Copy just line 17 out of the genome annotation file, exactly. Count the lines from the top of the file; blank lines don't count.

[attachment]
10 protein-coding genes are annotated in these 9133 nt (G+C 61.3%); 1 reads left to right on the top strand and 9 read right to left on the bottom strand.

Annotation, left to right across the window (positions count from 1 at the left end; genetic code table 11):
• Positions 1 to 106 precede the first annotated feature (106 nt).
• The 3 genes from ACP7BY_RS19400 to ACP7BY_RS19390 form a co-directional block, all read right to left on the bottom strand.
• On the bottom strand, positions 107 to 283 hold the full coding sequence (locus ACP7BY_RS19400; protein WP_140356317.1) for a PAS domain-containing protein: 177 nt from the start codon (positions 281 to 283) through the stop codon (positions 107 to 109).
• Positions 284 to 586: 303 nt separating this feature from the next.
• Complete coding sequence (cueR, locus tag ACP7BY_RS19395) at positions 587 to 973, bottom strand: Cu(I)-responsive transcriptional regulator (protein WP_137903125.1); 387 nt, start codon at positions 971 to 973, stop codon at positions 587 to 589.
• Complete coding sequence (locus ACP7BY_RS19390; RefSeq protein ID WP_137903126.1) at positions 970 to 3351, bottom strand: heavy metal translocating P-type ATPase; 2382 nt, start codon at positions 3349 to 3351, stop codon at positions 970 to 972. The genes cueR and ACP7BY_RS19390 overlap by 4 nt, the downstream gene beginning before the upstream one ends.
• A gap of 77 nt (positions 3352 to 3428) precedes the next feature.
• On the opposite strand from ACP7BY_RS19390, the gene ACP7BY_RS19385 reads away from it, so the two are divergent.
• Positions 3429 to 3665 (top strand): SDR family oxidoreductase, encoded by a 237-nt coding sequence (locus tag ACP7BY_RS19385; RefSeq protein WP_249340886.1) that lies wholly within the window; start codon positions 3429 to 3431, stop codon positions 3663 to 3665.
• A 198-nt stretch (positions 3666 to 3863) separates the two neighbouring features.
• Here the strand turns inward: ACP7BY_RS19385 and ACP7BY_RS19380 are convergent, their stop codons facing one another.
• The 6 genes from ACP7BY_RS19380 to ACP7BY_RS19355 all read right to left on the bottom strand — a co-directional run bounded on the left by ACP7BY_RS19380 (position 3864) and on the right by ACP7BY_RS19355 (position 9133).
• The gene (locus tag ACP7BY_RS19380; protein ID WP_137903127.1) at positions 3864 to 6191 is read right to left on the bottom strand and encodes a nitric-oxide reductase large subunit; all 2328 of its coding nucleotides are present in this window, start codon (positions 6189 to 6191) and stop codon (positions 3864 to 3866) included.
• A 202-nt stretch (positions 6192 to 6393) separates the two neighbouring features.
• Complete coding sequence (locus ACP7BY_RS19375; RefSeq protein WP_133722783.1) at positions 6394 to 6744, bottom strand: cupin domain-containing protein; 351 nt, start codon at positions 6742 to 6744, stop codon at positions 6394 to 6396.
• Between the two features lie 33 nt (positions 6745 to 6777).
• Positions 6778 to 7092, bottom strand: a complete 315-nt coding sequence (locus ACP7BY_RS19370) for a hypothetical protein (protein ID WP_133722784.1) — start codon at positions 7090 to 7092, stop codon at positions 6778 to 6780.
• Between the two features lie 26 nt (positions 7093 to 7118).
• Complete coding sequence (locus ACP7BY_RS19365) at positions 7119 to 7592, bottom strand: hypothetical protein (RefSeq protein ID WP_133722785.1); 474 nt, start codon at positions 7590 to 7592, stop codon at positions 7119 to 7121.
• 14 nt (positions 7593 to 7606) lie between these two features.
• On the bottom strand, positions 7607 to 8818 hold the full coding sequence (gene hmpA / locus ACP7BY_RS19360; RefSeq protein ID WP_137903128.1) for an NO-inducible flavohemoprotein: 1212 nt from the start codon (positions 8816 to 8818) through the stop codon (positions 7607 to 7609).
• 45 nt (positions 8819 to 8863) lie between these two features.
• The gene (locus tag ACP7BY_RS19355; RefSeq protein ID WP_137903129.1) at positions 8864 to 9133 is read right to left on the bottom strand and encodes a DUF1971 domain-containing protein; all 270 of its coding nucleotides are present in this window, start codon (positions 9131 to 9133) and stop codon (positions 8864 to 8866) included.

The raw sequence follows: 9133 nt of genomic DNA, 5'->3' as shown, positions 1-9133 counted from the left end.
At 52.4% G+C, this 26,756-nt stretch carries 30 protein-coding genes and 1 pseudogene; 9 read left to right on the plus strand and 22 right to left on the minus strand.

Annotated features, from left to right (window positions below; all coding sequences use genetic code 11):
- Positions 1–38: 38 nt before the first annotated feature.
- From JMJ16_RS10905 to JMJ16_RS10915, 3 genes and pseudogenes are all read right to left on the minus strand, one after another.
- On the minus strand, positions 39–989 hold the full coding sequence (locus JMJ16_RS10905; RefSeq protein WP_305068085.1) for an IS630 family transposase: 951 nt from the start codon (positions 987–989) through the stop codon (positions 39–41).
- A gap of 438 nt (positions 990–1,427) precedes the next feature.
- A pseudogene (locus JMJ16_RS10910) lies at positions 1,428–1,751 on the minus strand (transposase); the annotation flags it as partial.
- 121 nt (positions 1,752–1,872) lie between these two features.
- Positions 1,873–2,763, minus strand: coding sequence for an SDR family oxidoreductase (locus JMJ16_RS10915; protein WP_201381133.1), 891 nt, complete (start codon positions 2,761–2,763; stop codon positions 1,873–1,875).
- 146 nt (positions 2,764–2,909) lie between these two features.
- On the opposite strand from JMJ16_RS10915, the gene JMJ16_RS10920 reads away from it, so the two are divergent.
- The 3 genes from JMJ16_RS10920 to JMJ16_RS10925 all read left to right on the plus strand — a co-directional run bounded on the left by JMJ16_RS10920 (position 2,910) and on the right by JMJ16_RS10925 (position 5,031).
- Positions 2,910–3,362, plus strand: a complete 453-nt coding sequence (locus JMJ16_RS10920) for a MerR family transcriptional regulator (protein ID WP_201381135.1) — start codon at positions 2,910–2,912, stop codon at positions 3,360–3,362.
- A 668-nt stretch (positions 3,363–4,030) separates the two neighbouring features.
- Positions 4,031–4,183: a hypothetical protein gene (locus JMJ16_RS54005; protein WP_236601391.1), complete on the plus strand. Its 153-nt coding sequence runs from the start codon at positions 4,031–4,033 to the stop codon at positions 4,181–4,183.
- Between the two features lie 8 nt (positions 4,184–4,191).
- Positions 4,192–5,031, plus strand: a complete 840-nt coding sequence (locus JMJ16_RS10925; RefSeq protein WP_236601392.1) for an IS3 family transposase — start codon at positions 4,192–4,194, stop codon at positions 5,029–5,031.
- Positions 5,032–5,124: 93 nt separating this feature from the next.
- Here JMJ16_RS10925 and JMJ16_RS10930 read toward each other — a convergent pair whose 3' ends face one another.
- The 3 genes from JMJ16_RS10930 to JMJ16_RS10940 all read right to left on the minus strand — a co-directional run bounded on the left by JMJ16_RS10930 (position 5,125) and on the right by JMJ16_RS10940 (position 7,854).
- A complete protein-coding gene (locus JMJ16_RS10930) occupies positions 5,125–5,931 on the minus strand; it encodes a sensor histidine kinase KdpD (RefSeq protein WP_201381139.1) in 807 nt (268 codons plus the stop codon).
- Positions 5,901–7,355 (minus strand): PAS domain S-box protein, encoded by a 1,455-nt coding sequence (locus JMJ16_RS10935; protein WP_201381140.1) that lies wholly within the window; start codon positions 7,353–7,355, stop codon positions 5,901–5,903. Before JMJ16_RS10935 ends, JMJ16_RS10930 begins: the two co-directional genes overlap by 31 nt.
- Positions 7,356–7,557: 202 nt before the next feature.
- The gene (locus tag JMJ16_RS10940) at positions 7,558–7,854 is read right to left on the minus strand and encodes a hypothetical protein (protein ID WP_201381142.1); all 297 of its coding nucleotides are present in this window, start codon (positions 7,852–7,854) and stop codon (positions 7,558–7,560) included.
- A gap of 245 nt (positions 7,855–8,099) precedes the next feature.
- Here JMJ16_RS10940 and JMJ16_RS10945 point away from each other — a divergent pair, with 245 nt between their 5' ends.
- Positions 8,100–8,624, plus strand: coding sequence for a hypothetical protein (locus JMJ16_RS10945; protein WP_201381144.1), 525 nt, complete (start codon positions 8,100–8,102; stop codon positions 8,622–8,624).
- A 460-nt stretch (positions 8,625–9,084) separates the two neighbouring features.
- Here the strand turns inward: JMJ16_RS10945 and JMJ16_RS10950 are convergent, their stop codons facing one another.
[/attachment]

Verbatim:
• Complete coding sequence (locus ACP7BY_RS19375; RefSeq protein WP_133722783.1) at positions 6394 to 6744, bottom strand: cupin domain-containing protein; 351 nt, start codon at positions 6742 to 6744, stop codon at positions 6394 to 6396.